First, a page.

Tan Twan Eng has gifted us with a beautifully crafted historical novel set on the island of Penang off the western coast of the Malayan peninsular in the years preceding and through World War Two and the Japanese invasion. Philip Hutton’s family on his father’s side has been an institution on the island since the early days of settlement by the English, while his mother is the estranged daughter of a wealthy Chinese family. Philip is 16 when war breaks out. Apart from his friendship with a Chinese boy his age and the ever-increasing intimacy of his relationship with his Japanese sensei who teaches him Aikido, he had always been a loner, not quite fitting in with either side of his family, his difference too obvious. In Philip’s words:
That was my burden – I looked too foreign for the Chinese, and too Oriental for the Europeans. I was not the only one – there was a whole society of so-called Eurasians in Malaya – but even then I felt I would not belong among them. I felt as Endo-san and the Japanese people here must feel: they were hated by the locals as well as by the British and Americans, for their exploits in China were now becoming daily topics of debate from the street peddlers to the Europeans drinking their ice-cold gin in the Spotted Dog.
Despite the depredations of the Japanese, Philip is able to recognise a deeper aspect of their culture:
Yet I had seen another side of them – I had seen the fragile beauty of their way of life, their appreciation of the sorrowful, transient aspects of nature, of life itself. Surely such sensitivities should count?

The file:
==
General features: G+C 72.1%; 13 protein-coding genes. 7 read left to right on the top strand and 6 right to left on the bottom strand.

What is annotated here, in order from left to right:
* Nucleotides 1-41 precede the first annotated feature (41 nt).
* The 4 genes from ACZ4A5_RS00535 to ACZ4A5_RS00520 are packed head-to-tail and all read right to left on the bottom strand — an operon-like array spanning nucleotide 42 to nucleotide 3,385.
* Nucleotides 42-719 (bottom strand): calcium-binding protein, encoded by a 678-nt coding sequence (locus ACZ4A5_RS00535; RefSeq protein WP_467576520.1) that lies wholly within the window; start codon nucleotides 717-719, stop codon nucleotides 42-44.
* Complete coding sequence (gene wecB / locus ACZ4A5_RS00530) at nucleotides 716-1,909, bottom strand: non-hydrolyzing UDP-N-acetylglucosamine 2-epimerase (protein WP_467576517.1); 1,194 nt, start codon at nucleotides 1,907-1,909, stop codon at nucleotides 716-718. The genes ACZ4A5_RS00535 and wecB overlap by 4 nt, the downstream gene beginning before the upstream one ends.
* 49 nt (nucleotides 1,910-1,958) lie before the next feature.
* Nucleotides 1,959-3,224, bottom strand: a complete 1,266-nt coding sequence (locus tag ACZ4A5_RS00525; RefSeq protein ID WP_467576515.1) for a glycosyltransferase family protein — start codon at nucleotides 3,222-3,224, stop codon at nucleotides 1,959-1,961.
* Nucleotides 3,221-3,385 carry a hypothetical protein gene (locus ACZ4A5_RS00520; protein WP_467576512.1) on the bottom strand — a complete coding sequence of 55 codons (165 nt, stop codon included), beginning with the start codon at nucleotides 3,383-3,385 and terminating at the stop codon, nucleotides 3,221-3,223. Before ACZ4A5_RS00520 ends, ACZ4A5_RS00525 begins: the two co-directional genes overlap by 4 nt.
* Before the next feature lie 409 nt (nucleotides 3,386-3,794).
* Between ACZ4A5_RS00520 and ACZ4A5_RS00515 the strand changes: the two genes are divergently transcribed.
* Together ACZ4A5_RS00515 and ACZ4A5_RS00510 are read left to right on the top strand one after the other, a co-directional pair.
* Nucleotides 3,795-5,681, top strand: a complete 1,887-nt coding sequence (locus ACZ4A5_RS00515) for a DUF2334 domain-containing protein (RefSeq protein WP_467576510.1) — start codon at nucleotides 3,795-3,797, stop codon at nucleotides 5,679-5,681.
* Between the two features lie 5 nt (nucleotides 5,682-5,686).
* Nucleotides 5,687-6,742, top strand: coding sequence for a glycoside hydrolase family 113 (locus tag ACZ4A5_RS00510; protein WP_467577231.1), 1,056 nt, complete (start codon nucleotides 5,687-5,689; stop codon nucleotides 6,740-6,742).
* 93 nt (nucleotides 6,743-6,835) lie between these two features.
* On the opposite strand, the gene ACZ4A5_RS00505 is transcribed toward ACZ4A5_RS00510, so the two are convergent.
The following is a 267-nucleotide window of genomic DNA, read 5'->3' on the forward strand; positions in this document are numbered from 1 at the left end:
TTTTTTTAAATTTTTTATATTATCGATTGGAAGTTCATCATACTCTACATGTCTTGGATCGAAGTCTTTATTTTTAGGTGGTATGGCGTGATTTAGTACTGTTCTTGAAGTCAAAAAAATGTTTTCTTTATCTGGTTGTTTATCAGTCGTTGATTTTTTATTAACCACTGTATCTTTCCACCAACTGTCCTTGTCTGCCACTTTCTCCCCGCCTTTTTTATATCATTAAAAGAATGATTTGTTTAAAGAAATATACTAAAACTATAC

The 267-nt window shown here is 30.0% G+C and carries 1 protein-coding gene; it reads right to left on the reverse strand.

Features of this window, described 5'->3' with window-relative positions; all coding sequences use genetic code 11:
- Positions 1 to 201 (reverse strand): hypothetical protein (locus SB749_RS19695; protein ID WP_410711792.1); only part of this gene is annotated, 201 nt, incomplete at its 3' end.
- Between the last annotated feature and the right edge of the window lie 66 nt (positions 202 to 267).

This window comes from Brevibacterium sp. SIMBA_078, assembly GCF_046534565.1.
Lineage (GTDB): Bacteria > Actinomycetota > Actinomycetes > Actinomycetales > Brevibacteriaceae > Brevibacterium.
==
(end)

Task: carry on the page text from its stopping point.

The author paints a vivid picture of the land and evokes a strong sense of the period and the interactions of the diverse cultures in the pot pourri that is Asia as history unfolds around Philip, forcing him to make tough decisions. How do you face someone you love who has betrayed you? How do you live with yourself when you are seen as the betrayer? Just how far will you go to protect your family and your friends? And what do you have at the end of your life apart from your memories? After a particularly gruesome event during the war, Philip reflects on his position:
I led the darkened procession with only some hurricane lamps to light our way. Anger and sorrow walked with me, joining hands with guilt – the three walls of my prison.
While the Japanese had not physically imprisoned him, Philip’s relationship with the invaders had led to his being surrounded by the barbed wire of his own tumultuous feelings from which there was no escape.
The Gift of Rain was long-listed for the Man Booker Prize in 2007 and is a great historical novel in that it fulfils all the requirements of the genre, transporting the reader back in time to a little-known part of the world where we discover and learn about the people, their culture, their hopes and desires, and come away with a sense of having gained in knowledge.